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Lion Fish Invasion: Invasive Change In Biodiversit

series: Global 3000

air date: 9/07/14 6:00 AM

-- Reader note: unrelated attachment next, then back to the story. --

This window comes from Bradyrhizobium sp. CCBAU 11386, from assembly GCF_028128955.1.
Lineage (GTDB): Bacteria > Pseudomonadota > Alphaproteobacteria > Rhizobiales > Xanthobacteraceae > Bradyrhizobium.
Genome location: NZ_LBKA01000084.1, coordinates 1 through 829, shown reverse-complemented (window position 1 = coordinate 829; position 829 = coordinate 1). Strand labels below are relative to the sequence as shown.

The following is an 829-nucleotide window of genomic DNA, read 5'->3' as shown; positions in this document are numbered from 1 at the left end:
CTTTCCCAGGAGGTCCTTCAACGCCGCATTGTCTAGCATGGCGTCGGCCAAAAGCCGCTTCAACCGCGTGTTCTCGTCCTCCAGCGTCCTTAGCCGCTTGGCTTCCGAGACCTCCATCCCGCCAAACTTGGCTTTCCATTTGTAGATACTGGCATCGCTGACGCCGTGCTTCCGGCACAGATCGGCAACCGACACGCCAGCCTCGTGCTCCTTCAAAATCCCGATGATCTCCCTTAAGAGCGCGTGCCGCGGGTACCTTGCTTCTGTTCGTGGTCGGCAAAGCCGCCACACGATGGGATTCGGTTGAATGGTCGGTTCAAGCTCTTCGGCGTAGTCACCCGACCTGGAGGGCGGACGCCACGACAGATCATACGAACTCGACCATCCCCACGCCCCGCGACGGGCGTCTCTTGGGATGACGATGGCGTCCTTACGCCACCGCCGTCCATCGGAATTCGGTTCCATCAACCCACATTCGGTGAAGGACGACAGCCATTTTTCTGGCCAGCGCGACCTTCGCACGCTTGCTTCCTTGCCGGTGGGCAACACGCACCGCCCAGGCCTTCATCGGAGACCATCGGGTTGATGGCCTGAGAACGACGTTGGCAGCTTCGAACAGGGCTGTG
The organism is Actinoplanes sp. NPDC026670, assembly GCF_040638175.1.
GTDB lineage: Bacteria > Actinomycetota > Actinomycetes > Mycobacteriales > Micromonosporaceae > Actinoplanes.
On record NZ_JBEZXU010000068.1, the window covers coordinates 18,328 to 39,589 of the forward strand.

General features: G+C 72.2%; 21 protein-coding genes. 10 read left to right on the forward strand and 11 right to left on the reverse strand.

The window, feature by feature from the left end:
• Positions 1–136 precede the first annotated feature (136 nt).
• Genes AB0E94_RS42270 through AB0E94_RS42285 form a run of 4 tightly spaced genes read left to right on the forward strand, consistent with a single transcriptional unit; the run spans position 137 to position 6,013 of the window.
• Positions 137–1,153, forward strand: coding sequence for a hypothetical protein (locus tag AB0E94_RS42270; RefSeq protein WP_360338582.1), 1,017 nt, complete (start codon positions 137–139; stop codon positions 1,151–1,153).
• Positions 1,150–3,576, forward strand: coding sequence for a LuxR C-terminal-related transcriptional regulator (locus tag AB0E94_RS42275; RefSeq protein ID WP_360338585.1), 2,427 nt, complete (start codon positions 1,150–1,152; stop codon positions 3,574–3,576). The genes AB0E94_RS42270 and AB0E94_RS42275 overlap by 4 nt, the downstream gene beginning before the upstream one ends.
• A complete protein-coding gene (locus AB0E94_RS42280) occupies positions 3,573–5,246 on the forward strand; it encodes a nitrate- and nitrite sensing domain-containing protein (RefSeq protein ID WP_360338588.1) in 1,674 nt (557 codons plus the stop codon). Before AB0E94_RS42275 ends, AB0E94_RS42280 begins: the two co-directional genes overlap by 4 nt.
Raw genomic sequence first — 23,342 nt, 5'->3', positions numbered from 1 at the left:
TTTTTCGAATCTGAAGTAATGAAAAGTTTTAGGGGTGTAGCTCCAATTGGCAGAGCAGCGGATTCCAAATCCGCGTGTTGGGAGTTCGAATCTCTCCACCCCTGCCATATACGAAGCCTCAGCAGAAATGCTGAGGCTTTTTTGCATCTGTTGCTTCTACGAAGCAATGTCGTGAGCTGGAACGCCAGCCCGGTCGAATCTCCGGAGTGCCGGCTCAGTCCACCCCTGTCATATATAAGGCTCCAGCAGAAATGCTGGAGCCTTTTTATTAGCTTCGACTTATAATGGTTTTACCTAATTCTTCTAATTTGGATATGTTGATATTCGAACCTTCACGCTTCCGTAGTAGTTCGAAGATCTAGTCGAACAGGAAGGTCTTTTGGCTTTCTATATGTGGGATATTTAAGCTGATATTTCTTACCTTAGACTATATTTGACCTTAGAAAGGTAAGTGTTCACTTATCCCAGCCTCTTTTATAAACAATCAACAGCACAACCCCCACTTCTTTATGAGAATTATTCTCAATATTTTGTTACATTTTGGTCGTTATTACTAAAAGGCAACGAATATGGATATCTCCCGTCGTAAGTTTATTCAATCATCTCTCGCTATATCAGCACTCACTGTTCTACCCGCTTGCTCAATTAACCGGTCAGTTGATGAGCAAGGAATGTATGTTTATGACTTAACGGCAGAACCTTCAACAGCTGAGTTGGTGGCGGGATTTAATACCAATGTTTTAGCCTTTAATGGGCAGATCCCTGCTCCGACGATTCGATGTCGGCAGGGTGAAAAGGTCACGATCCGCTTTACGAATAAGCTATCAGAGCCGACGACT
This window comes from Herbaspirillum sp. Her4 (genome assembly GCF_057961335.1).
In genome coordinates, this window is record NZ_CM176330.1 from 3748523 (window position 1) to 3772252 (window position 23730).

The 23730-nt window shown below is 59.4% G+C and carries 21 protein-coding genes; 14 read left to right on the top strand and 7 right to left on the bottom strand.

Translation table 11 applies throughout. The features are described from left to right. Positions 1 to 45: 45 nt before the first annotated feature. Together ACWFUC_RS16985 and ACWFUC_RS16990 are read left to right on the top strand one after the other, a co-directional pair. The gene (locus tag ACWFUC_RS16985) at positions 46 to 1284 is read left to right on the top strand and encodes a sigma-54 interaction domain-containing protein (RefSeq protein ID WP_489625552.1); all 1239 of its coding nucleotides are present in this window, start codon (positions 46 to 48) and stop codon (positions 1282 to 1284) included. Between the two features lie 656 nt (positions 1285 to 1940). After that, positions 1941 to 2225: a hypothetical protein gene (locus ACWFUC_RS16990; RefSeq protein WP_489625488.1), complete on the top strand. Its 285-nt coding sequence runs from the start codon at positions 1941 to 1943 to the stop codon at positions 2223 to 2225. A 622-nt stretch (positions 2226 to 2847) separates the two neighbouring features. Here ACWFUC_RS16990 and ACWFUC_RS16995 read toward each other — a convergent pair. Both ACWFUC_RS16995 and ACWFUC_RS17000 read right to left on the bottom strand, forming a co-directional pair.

Belize: Fight against the Lion Fish Invasion - Lion fish might look pretty but they are gluttonous pests that are threatening the eco-system of the Caribbean Sea and beyond. They eat whatever they can swallow, and with their venomous spikes, they have virtually no natural enemies. They are also unpopular among fishermen, who fear their painful sting. But the marine protection organization, Blue Ventures, is waging war on the fish, which breed so quickly that they are posing a threat to the Belize Barrier Reef, the world's second largest after Australia's Great Barrier Reef. Intent on saving the reef, Jennifer Chapman of Blue Ventures is trying to create a market for lion fish in Belize. The only way to keep numbers down is to show fishermen how to catch the predatory pest without being stung, and to convince restaurant owners to serve the fish as a delicacy. And the strategy could work. Medical Care for Brazil's Poor: social entrepreneur Roberto Kikawa - Brazil's state health system is ailing. Those who do not belong to the upper echelons of society spend months and even years waiting for necessary medical examinations and treatment. For some the appointment comes too late. Dr. Robert Kikawa is working towards changing things. With his CIES project, he ensures medical examinations in areas where they are most needed, and hopes his initiative will help improve the long-term sustainability and health of the overall system. Bananas from Guinea: more business, more affluence - According to the 2014 Bertelsmann Transformation Index (BTI), many countries in central and western Africa are experiencing a stagnation or decline in the transformation of their market economies. In Guinea, which is largely reliant on fishing and agriculture to feed and employ the nation, the promise of democratization has been hampered by ethnic tensions and the postponement of fair elections. But that is not stifling initiative. Almost ten years ago, farmers from Samaya, west of the capital Conakry, got together to set up a cooperative. Today the organization has more than 200 members and counting. Forty new producers have applied to join since the start of the year, and the cooperative is now offering practical training on its plantations. Voluntary Street Teacher: Heena Shaikh - Heena is 20 years old and spends her time teaching street children in the sprawling metropolis of Mumbai, India. She is not a teacher by profession, but she did graduate successfully from high school. Her work helping children with their English and Marathi studies is voluntary, and she hopes to collect professional experience that will ultimately lead to a good office job.

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